Generally, however, there is no need for a client to be installed on the recipients' systems; rather, there is a Web-based interface available for decrypting and reading encrypted email messages. Sometimes this Web-based interface is hosted by the sending organization; other times it is a cloud-based service offered by the email encryption software vendor.

Environments suitable for email encryption

Email encryption software is generally intended for environments that host their own email services. So organizations that outsource their email -- such as many small businesses -- probably cannot utilize the type of email encryption software profiled in this article. Such organizations should contact their email service provider to see what encryption options it supports, if any.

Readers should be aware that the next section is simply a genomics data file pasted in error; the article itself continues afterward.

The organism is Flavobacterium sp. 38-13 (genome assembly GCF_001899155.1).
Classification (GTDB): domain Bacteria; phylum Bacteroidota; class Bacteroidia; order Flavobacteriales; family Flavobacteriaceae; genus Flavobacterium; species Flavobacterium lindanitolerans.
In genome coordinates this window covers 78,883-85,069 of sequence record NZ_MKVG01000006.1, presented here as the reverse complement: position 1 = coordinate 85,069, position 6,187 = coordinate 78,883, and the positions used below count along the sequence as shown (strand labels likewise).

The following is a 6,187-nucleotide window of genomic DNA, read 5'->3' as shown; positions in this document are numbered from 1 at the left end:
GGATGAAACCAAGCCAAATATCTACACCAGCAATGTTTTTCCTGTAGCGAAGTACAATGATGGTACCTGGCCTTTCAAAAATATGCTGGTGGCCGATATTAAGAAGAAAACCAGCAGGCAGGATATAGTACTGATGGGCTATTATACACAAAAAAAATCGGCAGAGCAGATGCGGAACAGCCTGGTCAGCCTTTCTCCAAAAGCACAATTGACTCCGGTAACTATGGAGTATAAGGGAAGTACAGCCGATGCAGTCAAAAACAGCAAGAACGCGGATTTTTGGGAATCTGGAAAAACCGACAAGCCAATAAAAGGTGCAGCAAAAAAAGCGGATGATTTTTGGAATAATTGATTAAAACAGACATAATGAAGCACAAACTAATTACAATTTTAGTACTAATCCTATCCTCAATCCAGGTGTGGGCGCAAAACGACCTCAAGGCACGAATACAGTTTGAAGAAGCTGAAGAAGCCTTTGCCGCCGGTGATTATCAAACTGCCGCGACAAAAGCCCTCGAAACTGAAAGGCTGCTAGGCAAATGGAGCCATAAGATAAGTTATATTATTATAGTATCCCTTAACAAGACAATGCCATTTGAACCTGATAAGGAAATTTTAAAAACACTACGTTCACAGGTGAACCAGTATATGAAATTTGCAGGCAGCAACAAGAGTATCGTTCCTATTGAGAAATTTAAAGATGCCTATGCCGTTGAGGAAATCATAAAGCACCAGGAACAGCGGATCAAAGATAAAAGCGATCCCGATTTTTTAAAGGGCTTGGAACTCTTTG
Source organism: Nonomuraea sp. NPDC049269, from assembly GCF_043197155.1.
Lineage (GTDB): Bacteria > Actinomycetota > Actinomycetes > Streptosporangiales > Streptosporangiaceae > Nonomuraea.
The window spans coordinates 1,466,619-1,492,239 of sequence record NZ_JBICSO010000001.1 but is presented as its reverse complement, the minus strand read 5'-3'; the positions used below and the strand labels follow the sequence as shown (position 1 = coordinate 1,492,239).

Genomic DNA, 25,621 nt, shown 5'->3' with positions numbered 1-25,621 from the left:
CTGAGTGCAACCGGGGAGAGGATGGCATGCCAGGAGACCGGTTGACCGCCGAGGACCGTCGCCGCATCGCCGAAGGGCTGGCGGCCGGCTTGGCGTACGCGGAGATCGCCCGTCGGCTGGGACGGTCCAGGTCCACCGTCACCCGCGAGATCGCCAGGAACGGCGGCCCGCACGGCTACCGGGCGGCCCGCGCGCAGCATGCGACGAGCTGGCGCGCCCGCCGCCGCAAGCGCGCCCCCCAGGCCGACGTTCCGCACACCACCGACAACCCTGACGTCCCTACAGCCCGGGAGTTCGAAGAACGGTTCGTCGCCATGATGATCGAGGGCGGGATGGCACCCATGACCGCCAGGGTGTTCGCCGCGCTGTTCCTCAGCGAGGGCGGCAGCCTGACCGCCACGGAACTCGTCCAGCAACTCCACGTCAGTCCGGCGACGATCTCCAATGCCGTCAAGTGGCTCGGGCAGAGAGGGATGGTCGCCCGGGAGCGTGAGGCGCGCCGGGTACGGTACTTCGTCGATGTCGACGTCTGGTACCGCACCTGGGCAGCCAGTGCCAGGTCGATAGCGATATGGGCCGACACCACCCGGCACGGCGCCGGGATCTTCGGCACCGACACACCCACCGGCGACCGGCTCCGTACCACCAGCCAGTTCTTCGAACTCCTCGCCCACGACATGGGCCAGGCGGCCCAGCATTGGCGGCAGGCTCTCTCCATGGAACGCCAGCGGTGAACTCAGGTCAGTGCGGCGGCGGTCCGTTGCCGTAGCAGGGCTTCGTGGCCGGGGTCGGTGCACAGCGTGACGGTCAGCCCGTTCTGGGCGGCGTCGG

Any organization that hosts its own email services will likely benefit from email encryption software. Virtually every enterprise transmits sensitive data via email at times, even if only accidentally. These accidental disclosures can result in data breaches, costing a company much more than an email encryption software solution would have cost in the place.

Organizations that are subject to compliance initiatives, such as the Payment Card Industry Data Security Standard (PCI DSS) or the Health Insurance Portability and Accountability Act (HIPAA), will very likely need an email encryption software solution because of the strong requirements  by these standards to protect sensitive data.

The costs of email encryption software

One of the reasons why email encryption software has become popular is that it is often less expensive to adopt and deploy than alternative products. For example, email encryption software generally doesn't require a public key infrastructure (PKI) to be set up for the organization. Setting up and maintaining a PKI can be extremely costly.